The water uptake profile of the new xanthan gum cross-linked polymers showed that the presence of xanthan gum in the matrix led to a faster water uptake (Figure 9). The statistical evaluation of the results showed no significant differences between the 1:1 and 2:1 MSG_Xanthan Gum matrices water uptake behavior, as no differences were observed in the final hydrogel volume in all cases studied.



These results showed a very closer swelling behavior for all cross-linked MSG_Xanthan Gum matrices, indicating that the matrix swelling was not hindered by cross-linking reaction. By comparing the amount of theophylline release from the new MSG_Xanthan Gum matrices and isolated polysaccharides in SGF, it was possible to observe a lower drug release from MSG_Xanthan Gum 1:1 and 1:2 polymer ratio products than all matrices investigated. There was difference between the drug release rate from MSG_Xanthan Gum 2:1 polymer ratio mixtures and xanthan gum tablets (p = 0.6197), indicating that the increase of MSG concentration in the mixture led to a consequent increase in drug release (Figure 10).



The best fit to zero order kinetics was observed in the mixture with the highest MSG content (Table VII), but a good correlation could be found in all new cross-linking polysaccharides (better than in the isolated polymers). As the 1:1 and 1:2 polymer ratio matrices did not show significant differences in their theophylline drug release rate in SGF, and the best correlation to zero order kinetics was noted with the 1:2 polymer ratio, this could be considered the best polymer ratio for extended-release purposes.



However, the investigation of theophylline release profile in SIF from 1:1 and 1:2 polymer ratio mixture matrices showed different results from those observed in these same matrices with the use of SGF. Similar theophylline release rates were obtained from both polymers mixtures at the first 120 min (p = 0.0714), but an expressive increase in drug release was observed in the 1:2 polymer ratio mixture after this period (Figure 11). Both matrices showed a better drug retarding ability than xanthan gum, the best result being observed with 1:1 polymer ratio mixture. A little increase of TPH release was also observed with 1:2 polymer ratio mixture matrix after 380 min, which led to a final theophylline release rate higher than that observed in xanthan gum tablets, yielding a consequent higher total theophylline drug release rate. From these results, it was possible to state that the MSG matrix component was able to modulate the erosion/swelling balance of the mixture in combination with the xanthan gum at 1:1 and 1:2 polysaccharide ratio, producing a new efficient extended-release matrix (Sujja-areevath, 1998). The drug release kinetics observed in these new matrices did not follow the zero order approach for drug release control, but a better correlation could be observed in both of the two new polymers in comparison to the isolated polysaccharides in SIF for 420 min, dissolution experiments and adequate fit until 60% drug release (Table VIII). Considering the total theophylline release amount in SGF and SIF, as well as the better correlation to the zero order of its dissolution experiments results, it was possible to conclude that the MSG_Xanthan Gum 1:2 matrix is the best new extended-release hydrophilic matrix.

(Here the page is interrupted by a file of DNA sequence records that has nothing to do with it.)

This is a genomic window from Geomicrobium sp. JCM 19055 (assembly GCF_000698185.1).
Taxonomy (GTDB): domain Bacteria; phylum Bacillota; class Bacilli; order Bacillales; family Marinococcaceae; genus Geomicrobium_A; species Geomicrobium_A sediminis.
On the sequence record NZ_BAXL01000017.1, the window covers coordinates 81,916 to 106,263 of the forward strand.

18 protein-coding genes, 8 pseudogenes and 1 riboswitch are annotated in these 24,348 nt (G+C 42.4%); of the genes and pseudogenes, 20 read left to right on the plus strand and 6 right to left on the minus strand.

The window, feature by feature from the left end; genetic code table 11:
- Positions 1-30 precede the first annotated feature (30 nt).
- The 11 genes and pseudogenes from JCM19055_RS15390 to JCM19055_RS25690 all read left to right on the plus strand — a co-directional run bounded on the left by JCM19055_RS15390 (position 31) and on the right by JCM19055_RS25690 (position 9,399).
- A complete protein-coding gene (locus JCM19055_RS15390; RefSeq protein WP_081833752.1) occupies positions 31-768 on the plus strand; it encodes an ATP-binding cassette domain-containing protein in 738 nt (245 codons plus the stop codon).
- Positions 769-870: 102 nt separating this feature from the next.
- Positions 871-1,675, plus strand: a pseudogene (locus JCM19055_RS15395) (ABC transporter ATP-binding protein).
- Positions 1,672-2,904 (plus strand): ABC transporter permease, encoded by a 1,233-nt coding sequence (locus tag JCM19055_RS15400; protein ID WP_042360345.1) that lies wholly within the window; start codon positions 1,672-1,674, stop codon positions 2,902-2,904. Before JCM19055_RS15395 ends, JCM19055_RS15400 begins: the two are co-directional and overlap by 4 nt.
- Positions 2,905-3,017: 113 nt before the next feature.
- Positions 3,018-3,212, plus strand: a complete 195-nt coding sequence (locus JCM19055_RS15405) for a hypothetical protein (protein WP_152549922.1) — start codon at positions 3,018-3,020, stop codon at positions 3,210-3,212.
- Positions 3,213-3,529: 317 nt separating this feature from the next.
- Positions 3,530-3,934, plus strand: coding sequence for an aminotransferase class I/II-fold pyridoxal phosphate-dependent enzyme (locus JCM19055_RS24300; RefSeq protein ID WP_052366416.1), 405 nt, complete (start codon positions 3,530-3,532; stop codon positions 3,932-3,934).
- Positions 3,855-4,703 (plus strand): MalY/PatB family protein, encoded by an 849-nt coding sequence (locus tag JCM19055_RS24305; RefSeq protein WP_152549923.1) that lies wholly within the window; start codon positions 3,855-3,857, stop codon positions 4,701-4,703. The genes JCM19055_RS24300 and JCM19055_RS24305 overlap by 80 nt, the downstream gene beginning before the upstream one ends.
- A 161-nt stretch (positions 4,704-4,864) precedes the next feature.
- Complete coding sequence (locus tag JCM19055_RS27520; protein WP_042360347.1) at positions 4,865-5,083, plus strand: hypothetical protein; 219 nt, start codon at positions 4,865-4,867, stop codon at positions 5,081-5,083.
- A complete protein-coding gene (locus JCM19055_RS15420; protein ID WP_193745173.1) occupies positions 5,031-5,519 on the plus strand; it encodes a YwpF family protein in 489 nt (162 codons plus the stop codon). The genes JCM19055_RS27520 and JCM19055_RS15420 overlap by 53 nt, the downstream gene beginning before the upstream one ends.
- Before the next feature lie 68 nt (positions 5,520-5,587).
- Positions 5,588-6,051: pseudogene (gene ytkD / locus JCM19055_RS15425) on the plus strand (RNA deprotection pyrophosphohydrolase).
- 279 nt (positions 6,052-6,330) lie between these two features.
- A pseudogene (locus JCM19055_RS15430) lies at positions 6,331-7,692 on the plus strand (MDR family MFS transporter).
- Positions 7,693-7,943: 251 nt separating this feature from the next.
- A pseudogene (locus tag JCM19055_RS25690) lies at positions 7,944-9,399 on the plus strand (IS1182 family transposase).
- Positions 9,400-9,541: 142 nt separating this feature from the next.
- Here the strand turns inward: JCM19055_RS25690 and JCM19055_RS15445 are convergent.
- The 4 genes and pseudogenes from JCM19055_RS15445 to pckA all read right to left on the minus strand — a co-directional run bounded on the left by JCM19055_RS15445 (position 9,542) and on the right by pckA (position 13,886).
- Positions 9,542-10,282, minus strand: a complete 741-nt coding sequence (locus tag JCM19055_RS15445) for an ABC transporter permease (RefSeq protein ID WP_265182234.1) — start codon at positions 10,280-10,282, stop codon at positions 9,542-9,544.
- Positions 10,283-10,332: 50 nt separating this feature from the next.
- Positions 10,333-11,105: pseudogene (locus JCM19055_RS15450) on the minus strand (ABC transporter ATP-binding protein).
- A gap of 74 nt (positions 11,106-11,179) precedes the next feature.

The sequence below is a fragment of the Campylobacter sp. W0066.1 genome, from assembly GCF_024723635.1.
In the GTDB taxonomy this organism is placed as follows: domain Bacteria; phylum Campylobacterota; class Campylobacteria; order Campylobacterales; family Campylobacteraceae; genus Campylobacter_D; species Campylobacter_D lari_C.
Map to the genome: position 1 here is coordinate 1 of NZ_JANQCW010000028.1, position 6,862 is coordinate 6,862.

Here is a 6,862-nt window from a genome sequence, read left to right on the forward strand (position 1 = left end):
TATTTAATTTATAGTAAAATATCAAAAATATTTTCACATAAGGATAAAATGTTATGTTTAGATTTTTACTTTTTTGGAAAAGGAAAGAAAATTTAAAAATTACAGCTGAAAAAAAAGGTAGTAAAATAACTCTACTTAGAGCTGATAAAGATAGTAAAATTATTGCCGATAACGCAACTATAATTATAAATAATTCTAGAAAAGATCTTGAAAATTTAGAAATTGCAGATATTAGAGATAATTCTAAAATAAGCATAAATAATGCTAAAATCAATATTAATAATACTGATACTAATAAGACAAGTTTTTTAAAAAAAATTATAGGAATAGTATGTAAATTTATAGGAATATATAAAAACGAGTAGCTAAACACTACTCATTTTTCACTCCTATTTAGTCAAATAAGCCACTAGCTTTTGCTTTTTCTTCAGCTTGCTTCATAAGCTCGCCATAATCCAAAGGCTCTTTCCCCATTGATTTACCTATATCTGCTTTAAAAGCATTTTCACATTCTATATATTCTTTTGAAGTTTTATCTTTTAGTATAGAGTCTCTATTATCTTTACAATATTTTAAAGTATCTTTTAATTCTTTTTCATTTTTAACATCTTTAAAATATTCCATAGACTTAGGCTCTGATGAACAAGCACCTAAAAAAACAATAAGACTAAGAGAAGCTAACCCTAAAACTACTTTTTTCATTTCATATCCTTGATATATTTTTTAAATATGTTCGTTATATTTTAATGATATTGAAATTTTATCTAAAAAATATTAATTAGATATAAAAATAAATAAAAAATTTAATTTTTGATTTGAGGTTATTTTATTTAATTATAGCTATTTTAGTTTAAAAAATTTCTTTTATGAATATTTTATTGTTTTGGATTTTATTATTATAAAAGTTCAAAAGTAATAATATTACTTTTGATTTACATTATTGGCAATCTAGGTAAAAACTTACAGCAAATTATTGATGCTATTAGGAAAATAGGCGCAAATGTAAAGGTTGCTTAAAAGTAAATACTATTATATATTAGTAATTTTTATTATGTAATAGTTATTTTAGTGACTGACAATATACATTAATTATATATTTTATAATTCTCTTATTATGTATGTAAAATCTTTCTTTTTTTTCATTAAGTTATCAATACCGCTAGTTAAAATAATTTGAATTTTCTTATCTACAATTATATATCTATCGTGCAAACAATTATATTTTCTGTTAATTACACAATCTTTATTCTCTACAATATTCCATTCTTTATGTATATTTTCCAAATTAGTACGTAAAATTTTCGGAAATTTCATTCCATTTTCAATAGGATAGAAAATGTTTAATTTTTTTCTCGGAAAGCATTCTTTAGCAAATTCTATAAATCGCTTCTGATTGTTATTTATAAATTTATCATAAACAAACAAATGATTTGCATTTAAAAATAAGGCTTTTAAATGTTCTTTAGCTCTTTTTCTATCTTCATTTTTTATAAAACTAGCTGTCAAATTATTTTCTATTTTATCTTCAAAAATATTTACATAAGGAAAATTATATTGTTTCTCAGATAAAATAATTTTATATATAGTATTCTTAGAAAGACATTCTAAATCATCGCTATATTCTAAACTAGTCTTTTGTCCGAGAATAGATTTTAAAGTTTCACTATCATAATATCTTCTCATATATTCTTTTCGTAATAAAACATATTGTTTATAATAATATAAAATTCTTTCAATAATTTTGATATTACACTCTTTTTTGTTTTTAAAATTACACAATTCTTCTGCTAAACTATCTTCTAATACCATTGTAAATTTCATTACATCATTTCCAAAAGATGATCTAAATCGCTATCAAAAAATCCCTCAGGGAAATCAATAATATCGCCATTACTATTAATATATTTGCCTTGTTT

Evaluation of drug delivery control mechanism

The evaluation of the drug delivery control mechanism observed for MSG_Xanthan Gum 1:2 matrix was done with the same experiment used for the MSG matrix, when salicylic acid and its sodium salt were evaluated using SGF as dissolution medium. As the drug release amount expressed as a function of time showed the same result in both drugs (p=0.3147), the solvent penetration did not have any influence in drug release control (Figure 12).



Evaluation of drug release kinetics and delivery control mechanism from MSG_Xanthan Gum 1:2 matrix

The data of tables IX and X were plotted according to equations 1-4. From the linear portions of the curve, slope, intercept and correlation coefficient (r) were calculated. The data are summarized in tables XI and XII. With the zero order plots, the linearity was noted with matrix 1:2 in SIF. The data yielded an apparently straight line with zero order as well as with first order kinetics. The correlation coefficients were high (r = 0.999). With the Higuchi equation and the RRSBW fit, the curve showed a straight line, but the correlation coefficients were low, indicating lack of linear correlation between the variables. In Simulated Gastric Fluid, the MSG_XG 1:2 matrix presented a low value for the correlation coefficient (r = 0.997) for the zero order plot, indicating lack of linear correlation. Linearity was noted with First Order, Higuchi equation and RRSBW distribution. The correlation coefficients were very high (r = 0.999).